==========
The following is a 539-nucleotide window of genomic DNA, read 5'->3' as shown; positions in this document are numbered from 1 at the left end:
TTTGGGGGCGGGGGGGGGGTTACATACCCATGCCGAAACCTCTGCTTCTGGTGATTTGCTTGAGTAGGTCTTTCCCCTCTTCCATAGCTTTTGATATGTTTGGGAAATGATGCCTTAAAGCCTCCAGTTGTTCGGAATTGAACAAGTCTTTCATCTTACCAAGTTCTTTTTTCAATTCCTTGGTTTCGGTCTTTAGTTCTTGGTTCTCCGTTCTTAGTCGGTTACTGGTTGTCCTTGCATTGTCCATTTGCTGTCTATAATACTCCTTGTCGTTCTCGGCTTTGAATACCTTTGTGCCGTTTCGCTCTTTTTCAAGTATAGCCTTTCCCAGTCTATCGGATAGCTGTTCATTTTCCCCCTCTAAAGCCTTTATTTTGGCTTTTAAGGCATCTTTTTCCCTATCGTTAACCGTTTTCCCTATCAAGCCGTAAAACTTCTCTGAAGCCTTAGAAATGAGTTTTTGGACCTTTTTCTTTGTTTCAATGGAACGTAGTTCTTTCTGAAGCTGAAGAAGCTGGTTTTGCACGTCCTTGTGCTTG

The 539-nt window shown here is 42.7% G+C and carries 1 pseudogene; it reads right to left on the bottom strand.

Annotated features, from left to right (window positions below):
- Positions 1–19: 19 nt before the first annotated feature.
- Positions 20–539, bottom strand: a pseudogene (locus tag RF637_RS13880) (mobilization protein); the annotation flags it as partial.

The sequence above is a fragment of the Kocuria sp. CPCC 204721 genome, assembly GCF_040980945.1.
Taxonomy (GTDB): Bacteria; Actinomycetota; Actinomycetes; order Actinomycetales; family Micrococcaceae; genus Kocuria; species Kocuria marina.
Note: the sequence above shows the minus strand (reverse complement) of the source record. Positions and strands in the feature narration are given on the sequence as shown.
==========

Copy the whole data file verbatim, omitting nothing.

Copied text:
The following is a 539-nucleotide window of genomic DNA, read 5'->3' as shown; positions in this document are numbered from 1 at the left end:
TTTGGGGGCGGGGGGGGGGTTACATACCCATGCCGAAACCTCTGCTTCTGGTGATTTGCTTGAGTAGGTCTTTCCCCTCTTCCATAGCTTTTGATATGTTTGGGAAATGATGCCTTAAAGCCTCCAGTTGTTCGGAATTGAACAAGTCTTTCATCTTACCAAGTTCTTTTTTCAATTCCTTGGTTTCGGTCTTTAGTTCTTGGTTCTCCGTTCTTAGTCGGTTACTGGTTGTCCTTGCATTGTCCATTTGCTGTCTATAATACTCCTTGTCGTTCTCGGCTTTGAATACCTTTGTGCCGTTTCGCTCTTTTTCAAGTATAGCCTTTCCCAGTCTATCGGATAGCTGTTCATTTTCCCCCTCTAAAGCCTTTATTTTGGCTTTTAAGGCATCTTTTTCCCTATCGTTAACCGTTTTCCCTATCAAGCCGTAAAACTTCTCTGAAGCCTTAGAAATGAGTTTTTGGACCTTTTTCTTTGTTTCAATGGAACGTAGTTCTTTCTGAAGCTGAAGAAGCTGGTTTTGCACGTCCTTGTGCTTG

The 539-nt window shown here is 42.7% G+C and carries 1 pseudogene; it reads right to left on the bottom strand.

Annotated features, from left to right (window positions below):
- Positions 1–19: 19 nt before the first annotated feature.
- Positions 20–539, bottom strand: a pseudogene (locus tag RF637_RS13880) (mobilization protein); the annotation flags it as partial.

The sequence above is a fragment of the Kocuria sp. CPCC 204721 genome, assembly GCF_040980945.1.
Taxonomy (GTDB): Bacteria; Actinomycetota; Actinomycetes; order Actinomycetales; family Micrococcaceae; genus Kocuria; species Kocuria marina.
Note: the sequence above shows the minus strand (reverse complement) of the source record. Positions and strands in the feature narration are given on the sequence as shown.